The publication that helped make up our mind[2] was from the Journal of the American College of Surgeons which presented an evaluation tool to decide on when to proceed with medically necessary operations in the face of the resource constraints and increased risk posed by the coronavirus disease. This process is called Medically Necessary Time Sensitive (MeNTS) prioritization. This new terminology gave clarity to the so called “elective procedures,” for example, cleft lip and palate repairs. These are procedures which are carried out for disorders which cannot be treated nonsurgically and delay itself could give rise to challenges in future. This scale scores 21 factors in all, on a scale of 1–5, and the total score ranging from 21 to 105 is computed for each case. The higher the score, greater the risk to the patient and higher the utilization of health-care resources and risk to the health-care workers. With this scoring system a fit and well-baby, with cleft lip and palate scored only 46 which was within the range of OK to proceed [Figure 1].[2]
Figure 1: Prachand et al. J Am Coll Surg 2020

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One of the major challenges we faced, in the initial days, was the preoperative testing of the babies. Due to the scarcity of testing kits, COVID testing was not accessible to a patient for preoperative screening purposes alone. Things have improved since then, and we are routinely testing all our patients before surgery now. After a thorough historical and clinical screening of the patient and the family, the reverse-transcription polymerase chain reaction testing is carried out 48 h before the surgery. The nasopharyngeal and nasal swabs are taken by us and sent to the laboratories which report in about 6–12 h, and only negative patients are operated on. Even with this COVID-negative status, all necessary precautions including appropriate personal-protective equipment's donning and doffing, care during and after anesthesia are taken. The patients are routinely discharged 24 h post operatively, if they are afebrile and back to their normal feeding routine. Currently, we are doing both primary and secondary procedures. Outpatient clinics and ward care also are carried out with appropriate precautions.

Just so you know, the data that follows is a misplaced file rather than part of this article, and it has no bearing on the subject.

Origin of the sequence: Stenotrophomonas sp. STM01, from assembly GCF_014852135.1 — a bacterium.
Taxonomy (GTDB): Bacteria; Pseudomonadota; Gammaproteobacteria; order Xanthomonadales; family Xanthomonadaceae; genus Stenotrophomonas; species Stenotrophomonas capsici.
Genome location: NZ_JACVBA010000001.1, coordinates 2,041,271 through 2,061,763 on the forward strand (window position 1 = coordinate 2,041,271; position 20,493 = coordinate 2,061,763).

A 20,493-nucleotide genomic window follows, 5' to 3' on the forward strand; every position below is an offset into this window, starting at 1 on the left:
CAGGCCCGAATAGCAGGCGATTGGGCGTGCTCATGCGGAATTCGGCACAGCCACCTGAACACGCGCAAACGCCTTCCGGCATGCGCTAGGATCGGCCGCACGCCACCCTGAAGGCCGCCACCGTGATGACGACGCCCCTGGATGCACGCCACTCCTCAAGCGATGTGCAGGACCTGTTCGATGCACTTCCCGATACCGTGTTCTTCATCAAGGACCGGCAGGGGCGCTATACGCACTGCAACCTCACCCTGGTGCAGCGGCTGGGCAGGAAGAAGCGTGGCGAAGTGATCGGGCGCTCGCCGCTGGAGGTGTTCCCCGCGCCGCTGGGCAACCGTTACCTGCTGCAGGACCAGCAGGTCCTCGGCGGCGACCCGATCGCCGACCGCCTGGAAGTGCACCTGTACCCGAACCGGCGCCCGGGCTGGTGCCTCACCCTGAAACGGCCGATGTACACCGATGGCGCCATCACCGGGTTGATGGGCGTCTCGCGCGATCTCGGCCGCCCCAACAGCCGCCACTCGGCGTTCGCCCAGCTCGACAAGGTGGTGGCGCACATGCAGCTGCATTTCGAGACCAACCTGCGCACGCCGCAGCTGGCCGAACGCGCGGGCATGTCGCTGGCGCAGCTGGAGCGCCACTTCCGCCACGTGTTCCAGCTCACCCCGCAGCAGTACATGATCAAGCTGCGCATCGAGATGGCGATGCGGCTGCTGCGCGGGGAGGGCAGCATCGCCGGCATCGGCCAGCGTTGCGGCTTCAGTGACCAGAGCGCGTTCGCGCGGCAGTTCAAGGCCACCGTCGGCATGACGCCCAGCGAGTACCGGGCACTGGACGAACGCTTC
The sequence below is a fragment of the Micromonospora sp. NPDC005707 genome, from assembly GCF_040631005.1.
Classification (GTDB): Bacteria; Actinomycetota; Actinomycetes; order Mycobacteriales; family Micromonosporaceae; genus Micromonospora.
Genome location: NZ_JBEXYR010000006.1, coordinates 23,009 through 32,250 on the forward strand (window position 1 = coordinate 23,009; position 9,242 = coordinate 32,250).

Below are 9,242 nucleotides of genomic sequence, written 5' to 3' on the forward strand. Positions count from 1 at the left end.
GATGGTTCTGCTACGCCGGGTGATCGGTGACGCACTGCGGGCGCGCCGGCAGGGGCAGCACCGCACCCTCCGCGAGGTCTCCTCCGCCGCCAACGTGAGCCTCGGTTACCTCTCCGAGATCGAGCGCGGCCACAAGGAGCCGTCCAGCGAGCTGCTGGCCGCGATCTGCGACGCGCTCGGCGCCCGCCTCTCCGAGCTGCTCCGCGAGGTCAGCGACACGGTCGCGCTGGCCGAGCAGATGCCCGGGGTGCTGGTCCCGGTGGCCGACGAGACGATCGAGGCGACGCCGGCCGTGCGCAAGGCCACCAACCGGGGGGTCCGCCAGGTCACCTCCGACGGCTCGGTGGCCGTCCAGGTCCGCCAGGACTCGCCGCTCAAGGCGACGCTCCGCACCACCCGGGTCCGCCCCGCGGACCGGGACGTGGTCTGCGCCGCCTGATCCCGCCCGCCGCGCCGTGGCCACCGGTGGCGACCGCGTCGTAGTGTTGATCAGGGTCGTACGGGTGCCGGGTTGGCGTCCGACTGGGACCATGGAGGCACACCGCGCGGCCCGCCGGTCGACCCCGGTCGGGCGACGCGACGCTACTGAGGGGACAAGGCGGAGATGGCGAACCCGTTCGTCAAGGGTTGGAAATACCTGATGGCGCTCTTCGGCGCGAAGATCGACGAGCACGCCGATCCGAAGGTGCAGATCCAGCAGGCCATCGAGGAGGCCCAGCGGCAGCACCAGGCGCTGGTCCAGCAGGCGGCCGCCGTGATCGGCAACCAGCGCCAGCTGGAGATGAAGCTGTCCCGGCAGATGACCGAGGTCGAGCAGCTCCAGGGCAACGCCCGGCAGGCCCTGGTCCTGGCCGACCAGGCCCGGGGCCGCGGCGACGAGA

There has been a great deal of anxiety regarding performance of so called “elective procedures” during this pandemic, and rightly so. People who are at risk, for e.g., those aged above 60 years, particularly with comorbidities, whether patient carer or health-care workers, should definitely refrain from exposing themselves. However, it would be prudent to keep in mind that whether we like it or not, this pandemic is likely going to be with us for a long time. The situation is ever-fluid, all data pertaining to the disease are dynamic and ever changing, and we must adapt accordingly. The authorities have been moving their predictions for the peaking of the pandemic down the road by months (ICMR studies reported in The Hindu dated June 15, 2020, predicts us peaking in November!). Therefore, it is important to devise strategies to restart and stop surgeries depending upon the local circumstance rather than postponing them indefinitely in the hope of some positive news.

In this scenario, the new normal will involve the testing of patients (a new point-of-care rapid antigen testing has been approved by the ICMR) preoperatively. Using the cumbersome and at times, uncomfortable protective devices and gear will also be necessary, and it is better for us to get used to working with them sooner rather than later. Obviously, if they are deemed unnecessary (i.e., safe without them) down the road, so much the better. Until then, stringent precautions need to be taken to protect both our precious patients and ourselves as we go about restarting the cycle of care slowly but surely.

  References Top

Available from: https://acpa-cpf.org/covid-19-resources/. [Last accessed on 2020 Jun 19].  Back to cited text no. 1
Prachand VN, Milner R, Angelos P, Posner MC, Fung JJ, Agrawal N, et al. Medically necessary, time-sensitive procedures: Scoring system to ethically and efficiently manage resource scarcity and provider risk during the Covid-19 Pandemic. DOI: 10.1016/j.jamcollsurg.2020.04.011.  Back to cited text no. 2